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10/08/87 HOWARD WILSON v. STATE INDIANA

Filed: October 8, 1987.

HOWARD WILSON, APPELLANT (DEFENDANT BELOW),
v.
STATE OF INDIANA, APPELLEE (PLAINTIFF BELOW)



APPEAL FROM MARION SUPERIOR COURT, CRIMINAL DIVISION, ROOM NO. V, The Honorable Thomas E. Alsip, Judge, No. CR84-204E.

Dickson, J. Shepard, C.j., and DeBruler, Givan and Pivarnik, JJ., concur.

Author: Dickson

DICKSON, J.

Defendant Howard Wilson was found guilty by a jury of robbery while armed with a deadly weapon and determined to be a habitual offender. The following issues are raised in his direct appeal:

1. sufficiency of evidence that he was armed,

2. refusal of tendered instruction on lesser included offense,

3. admissibility of documentary evidence in habitual offender phase, and

4. habitual offender sentencing.

Issue 1 - Sufficiency of Evidence

Defendant contends that the evidence was insufficient to establish beyond a reasonable doubt that he used a handgun and placed persons in fear, as charged in the information.

In addressing the issue of sufficiency of evidence, we will affirm the conviction if, considering only the probative evidence and reasonable inferences supporting the verdict, without weighing evidence or assessing witness credibility, a reasonable trier of fact could find each element of the charged crime proven beyond a reasonable doubt. Case v. State (1984), Ind., 458 N.E.2d 223; Loyd v. State (1980), 272 Ind. 404, 407, 398 N.E.2d 1260, 1264, cert. denied, 449 U.S. 881, 101 S.Ct. 231, 66 L.Ed.2d 105.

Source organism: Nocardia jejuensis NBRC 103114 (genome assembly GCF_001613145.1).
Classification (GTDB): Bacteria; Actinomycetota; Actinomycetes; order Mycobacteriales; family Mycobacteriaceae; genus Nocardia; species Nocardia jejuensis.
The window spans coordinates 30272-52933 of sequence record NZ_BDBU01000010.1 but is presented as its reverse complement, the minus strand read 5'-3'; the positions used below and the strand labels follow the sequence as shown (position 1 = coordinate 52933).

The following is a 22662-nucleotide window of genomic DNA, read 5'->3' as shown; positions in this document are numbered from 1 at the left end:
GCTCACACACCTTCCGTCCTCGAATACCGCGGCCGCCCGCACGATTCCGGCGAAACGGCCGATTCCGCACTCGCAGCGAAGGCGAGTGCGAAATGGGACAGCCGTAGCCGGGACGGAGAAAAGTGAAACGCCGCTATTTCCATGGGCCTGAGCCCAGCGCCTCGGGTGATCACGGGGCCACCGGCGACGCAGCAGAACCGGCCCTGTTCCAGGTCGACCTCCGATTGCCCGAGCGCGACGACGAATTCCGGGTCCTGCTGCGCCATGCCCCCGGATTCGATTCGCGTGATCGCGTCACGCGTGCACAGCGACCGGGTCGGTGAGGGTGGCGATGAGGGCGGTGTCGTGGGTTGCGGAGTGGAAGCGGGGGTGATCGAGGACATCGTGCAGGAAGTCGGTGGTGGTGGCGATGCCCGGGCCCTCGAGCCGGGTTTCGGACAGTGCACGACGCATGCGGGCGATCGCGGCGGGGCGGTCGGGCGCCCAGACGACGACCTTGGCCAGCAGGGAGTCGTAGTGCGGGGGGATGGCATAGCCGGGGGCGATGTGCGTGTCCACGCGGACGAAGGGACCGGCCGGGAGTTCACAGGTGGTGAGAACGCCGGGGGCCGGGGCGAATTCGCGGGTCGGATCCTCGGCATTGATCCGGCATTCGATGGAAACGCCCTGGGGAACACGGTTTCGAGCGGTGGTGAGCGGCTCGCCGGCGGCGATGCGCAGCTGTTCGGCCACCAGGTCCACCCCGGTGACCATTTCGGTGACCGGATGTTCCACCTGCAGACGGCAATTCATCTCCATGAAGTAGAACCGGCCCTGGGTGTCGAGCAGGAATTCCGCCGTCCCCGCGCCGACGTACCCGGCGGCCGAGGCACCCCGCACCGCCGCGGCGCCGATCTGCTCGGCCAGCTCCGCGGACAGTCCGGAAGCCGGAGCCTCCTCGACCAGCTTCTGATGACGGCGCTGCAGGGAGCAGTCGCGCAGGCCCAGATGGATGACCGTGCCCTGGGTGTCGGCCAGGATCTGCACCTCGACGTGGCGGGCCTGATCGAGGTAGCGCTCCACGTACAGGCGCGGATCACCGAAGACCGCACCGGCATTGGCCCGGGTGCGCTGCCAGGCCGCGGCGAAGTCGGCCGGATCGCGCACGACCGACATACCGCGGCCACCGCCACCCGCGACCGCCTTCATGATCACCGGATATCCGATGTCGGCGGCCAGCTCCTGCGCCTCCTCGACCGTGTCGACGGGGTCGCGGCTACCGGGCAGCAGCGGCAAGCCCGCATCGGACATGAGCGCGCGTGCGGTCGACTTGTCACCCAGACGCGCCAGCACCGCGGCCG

Defendant concedes these considerations and this standard of review but argues that the testimony is contradictory as to whether the defendant ever had possession of the gun used in the robbery. We disagree. Defendant's accomplice testified that after pushing one of the victim's against a garage, he gave the defendant the gun and told him to shoot the victim if he moves. The victim testified that his wallet and coin change were removed from his pockets while the defendant pointed the gun at him after stating "don't move or I'm going to shoot."

We further note that in the event there had been a complete absence of evidence that defendant was personally armed, he would nevertheless remain criminally liable because of the use of the weapon by his accomplice. Ind. Code § 35-41-2-4; Johnson v. State (1985), Ind., 475 N.E.2d 309.

We disagree with defendant's contention that the evidence was insufficient to convict him of robbery while armed with a deadly ...


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